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Title: Income-Driven Labor Market Polarization

Author(s): Diego Comin, Ana Danieli and Martí Mestieri

Publication Date: July 2020

Keyword(s): Labor Market Polarization and non-homothetic preferences

Programme Area(s): Economic History, International Trade and Regional Economics, Labour Economics and Macroeconomics and Growth

Abstract: We propose a mechanism for labor-market polarization based on the nonhomotheticity of demand that we call the income-driven channel. Our mechanism builds on a novel empirical fact: expenditure elasticities and production intensities in low- and high-skill occupations are positively correlated across sectors. Thus, as income grows, demand shifts towards expenditure-elastic sectors, and the relative demand for low- and high-skill occupations increases, causing labor-market polarization. A calibrated general-equilibrium model suggests this mechanism accounts for 90% and 35% of the increase in the wage-bill share of low- and high-skill occupations observed in the US during 1980-2016, and for 64% and 28% of the rise in the employment shares of low- and high-skill occupations. This mechanism is similarly important for the polarization of labor markets in Western Europe during 1980-2016, as well as in the US during earlier decades and, possibly, the near future.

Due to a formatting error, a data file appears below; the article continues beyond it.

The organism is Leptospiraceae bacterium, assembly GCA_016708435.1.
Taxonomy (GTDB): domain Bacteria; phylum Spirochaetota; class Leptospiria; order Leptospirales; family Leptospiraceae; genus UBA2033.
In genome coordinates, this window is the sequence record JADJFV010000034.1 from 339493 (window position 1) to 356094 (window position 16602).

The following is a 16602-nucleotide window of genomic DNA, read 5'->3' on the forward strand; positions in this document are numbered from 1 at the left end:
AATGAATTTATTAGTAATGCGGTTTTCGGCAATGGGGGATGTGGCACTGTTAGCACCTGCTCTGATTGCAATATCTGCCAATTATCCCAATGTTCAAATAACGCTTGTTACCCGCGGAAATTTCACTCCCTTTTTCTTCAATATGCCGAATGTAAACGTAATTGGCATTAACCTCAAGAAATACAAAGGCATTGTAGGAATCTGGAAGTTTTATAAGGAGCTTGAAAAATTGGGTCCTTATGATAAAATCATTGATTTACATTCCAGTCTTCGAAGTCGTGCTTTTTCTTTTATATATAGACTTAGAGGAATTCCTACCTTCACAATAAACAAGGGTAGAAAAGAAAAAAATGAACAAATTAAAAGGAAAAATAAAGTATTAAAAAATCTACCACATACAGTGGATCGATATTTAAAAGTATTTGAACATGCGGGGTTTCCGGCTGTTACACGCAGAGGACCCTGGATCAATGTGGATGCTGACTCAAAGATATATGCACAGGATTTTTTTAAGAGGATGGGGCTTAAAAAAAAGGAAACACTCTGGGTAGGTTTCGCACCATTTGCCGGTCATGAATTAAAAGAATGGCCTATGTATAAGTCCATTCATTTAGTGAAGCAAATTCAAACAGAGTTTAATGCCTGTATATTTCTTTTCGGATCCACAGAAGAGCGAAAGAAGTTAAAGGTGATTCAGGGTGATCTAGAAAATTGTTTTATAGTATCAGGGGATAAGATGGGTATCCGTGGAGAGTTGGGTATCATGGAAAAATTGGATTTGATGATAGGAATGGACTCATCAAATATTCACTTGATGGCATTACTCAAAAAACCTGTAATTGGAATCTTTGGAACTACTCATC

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Bibliographic Reference

Comin, D, Danieli, A and Mestieri, M. 2020. 'Income-Driven Labor Market Polarization'. London, Centre for Economic Policy Research. https://cepr.org/active/publications/discussion_papers/dp.php?dpno=14980